Image credit: Sodahead/Edits: mine

It's all relative around here. Once you land, figure out the power outlets, find a cute little Persian rug knockoff at the grocery store and get a load of the valet service and your first paycheck, you sink deeper and the place just starts wrapping its tentacles around you.

You still feel like you control your appendages ... your thoughts, your wherewithal.

Only when you've been operating in the arms of this friendly but powerful sea monster of a society for quite a while--and a new person comes, naked, wide-eyed, dumbstruck drifting down past you eye level--do you get a sense of what has happened to you.

The person floats there, looking around, the hairs dancing above their head, their cheeks buoyant. And then up behind them comes a shadow. The water between your eyeballs and the leviathan's procession grows thin. You witness: the same moment you remember so long ago happening to them. You remember: when it first touched you and eased itself around your waste, curled its tentacle tips atop your head and into your palms, ran its smooth skin along your calves and placed its tender micro suction cups atop your feet.

Some days, you do realize, somehow, you can't move as freely as you once did, but in other ways are strengthened to ten times your original ways--it all depends on what it sees in you, what it lets you do, helps you do and prevents you from doing, this society here.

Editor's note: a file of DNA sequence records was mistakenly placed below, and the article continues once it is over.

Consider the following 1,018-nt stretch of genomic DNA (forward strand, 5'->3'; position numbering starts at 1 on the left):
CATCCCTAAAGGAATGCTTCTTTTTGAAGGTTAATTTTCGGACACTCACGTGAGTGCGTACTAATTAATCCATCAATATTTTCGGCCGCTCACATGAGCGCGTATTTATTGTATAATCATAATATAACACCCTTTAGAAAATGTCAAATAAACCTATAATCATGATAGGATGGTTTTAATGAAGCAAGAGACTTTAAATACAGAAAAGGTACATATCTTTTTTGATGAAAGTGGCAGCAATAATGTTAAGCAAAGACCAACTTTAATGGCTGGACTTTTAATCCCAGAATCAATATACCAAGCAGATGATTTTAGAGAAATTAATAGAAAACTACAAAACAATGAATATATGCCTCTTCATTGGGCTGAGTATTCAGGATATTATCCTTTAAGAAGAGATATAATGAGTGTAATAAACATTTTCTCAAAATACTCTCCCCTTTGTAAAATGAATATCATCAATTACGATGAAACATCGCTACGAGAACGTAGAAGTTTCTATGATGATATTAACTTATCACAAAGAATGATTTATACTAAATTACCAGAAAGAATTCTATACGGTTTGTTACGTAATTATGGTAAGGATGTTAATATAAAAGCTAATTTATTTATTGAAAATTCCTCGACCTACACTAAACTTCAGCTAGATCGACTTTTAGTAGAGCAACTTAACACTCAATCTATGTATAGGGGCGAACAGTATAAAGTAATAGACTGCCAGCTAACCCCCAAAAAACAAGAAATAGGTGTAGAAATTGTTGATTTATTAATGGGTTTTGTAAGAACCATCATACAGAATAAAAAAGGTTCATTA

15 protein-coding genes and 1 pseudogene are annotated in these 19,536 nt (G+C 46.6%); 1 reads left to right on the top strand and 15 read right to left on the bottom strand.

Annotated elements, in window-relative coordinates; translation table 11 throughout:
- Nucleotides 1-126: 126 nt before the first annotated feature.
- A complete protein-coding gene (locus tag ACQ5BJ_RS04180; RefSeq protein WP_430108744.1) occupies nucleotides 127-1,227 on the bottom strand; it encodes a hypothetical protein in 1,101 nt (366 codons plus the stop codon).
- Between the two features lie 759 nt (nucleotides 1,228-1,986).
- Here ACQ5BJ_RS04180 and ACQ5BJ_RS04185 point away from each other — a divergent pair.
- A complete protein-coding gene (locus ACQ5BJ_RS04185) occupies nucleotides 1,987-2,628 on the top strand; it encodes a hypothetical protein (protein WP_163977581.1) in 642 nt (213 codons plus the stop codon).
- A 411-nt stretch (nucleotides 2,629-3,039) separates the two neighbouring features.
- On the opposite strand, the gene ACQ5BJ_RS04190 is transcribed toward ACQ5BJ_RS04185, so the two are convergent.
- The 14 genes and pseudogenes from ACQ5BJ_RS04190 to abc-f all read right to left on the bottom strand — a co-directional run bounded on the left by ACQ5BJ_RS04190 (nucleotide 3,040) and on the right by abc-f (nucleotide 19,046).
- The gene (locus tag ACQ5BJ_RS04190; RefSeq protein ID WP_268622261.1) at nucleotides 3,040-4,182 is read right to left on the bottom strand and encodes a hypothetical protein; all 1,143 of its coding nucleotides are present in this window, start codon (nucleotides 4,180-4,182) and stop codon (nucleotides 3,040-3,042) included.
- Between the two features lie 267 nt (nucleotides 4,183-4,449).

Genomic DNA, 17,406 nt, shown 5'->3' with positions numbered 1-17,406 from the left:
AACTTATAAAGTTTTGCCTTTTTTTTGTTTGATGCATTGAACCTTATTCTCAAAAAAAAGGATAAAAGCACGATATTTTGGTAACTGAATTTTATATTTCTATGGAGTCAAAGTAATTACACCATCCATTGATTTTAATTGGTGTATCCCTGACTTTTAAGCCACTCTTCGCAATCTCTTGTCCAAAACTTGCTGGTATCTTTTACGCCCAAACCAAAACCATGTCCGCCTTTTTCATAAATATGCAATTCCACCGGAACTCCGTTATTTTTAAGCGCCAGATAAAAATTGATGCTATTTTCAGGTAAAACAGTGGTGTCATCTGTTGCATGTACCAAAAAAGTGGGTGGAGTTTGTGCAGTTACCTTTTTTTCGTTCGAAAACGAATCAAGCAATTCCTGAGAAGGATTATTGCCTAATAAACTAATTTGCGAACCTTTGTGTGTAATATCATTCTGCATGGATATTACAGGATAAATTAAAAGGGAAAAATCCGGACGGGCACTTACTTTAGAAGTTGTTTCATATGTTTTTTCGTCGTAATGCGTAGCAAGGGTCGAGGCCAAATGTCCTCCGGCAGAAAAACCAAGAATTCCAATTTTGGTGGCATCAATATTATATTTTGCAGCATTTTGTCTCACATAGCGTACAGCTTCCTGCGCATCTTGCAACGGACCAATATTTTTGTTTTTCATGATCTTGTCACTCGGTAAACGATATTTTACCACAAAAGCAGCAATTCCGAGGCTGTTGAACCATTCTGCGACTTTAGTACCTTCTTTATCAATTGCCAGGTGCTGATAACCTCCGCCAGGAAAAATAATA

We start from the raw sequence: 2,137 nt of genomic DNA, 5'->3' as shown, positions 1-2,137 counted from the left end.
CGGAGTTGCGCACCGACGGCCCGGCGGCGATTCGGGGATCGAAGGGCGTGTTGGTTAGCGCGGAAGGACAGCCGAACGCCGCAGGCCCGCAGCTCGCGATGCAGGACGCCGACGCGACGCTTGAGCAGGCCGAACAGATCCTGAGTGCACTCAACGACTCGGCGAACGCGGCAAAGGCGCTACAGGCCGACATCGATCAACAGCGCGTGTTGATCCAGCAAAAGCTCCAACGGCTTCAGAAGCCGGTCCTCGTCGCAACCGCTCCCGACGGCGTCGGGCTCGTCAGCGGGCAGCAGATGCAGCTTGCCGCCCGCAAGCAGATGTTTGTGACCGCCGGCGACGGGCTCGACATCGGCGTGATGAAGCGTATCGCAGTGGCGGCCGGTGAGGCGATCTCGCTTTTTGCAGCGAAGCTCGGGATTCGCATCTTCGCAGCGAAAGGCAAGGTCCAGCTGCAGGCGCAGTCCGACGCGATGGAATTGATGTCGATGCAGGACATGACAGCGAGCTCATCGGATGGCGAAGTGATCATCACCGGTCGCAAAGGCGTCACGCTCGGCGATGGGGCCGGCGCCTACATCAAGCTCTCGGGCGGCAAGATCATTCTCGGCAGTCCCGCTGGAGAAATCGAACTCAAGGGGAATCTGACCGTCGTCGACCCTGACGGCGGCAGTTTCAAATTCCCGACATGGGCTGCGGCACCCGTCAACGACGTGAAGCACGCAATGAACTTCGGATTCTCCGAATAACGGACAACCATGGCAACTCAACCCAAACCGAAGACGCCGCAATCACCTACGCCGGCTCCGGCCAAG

It's not some small, benign member of the deep sea world, this one. It's got some heft. But underwater, everything becomes kind of relative to how elusive it can make itself, how well it navigates and commands it endless turf, how deeply it spends its time.

And a power like this runs deep--what with its tribal history and its recent run into riches. It lays low and reaches out only for the select of us who somehow saw it for what it was, once upon a time, when we dove in head first, toward the shiny objects related to this expat experience.

Again, we are not privy to the view of what is actually happening to us, until the occasional new person gets gripped before our eyes. They look at us, watch us, wonder about us.

They seem to ask us: How can we go on like this? Don't we have any shame, about those designer shoes, vacations, electric guitars, speedboats, lovers, self reinventions and "I won't be in today, my flight is delayed from the weekend in Moscow."

We look at them like cats, wrapped in tentacles, turning our attention just for a moment from our fancy feast dishes.

No. Actually. No we don't.